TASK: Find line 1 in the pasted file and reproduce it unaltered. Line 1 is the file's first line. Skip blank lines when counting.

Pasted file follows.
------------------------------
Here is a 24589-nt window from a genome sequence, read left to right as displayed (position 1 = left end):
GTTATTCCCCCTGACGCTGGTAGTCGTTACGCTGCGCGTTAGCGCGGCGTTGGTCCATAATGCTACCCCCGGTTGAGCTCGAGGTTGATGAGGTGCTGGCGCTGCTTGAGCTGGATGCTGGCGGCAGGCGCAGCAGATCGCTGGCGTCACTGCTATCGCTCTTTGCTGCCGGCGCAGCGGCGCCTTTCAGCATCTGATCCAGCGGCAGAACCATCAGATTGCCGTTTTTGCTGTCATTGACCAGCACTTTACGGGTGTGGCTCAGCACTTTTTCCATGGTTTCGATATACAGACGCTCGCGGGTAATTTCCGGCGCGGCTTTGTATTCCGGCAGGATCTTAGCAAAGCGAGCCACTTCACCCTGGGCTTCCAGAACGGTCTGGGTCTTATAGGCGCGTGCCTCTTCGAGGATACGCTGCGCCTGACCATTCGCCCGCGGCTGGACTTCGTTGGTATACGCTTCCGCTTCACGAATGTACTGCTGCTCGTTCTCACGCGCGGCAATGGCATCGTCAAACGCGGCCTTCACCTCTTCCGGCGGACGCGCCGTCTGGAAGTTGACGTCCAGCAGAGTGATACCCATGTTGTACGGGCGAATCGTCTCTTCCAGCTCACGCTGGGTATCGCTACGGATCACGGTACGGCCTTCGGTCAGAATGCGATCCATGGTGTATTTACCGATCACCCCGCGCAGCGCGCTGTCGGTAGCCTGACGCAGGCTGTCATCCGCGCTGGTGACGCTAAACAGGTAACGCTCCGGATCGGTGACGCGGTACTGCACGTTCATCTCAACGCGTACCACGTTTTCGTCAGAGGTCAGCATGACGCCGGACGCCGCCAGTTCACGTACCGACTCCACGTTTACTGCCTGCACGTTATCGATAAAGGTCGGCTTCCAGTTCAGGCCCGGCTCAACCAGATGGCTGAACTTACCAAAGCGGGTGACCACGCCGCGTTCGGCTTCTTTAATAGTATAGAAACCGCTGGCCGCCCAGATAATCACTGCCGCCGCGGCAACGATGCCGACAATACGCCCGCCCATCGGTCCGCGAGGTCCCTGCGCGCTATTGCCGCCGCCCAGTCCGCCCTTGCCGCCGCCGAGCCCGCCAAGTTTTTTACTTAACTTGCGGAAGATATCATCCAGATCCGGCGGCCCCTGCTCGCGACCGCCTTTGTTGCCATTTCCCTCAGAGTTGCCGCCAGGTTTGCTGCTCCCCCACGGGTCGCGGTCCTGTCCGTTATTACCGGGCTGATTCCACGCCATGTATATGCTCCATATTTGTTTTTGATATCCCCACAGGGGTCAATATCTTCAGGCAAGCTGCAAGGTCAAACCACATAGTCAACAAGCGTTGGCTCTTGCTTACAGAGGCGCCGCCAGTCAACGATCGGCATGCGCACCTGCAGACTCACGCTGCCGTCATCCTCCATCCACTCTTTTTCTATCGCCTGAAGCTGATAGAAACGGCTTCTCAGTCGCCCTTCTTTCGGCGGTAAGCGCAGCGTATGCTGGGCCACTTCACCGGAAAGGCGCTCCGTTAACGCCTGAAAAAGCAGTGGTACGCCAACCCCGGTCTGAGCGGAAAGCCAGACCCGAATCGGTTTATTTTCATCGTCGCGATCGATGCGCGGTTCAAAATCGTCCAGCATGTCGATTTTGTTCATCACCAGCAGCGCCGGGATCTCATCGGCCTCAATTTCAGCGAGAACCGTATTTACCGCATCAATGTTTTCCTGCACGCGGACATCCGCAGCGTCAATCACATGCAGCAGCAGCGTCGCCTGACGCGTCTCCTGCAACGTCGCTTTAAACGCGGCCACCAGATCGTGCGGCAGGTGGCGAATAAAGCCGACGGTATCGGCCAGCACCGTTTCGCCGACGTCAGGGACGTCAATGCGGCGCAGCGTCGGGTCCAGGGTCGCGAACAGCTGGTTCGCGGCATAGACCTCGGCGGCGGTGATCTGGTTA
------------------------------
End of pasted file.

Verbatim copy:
Here is a 24589-nt window from a genome sequence, read left to right as displayed (position 1 = left end):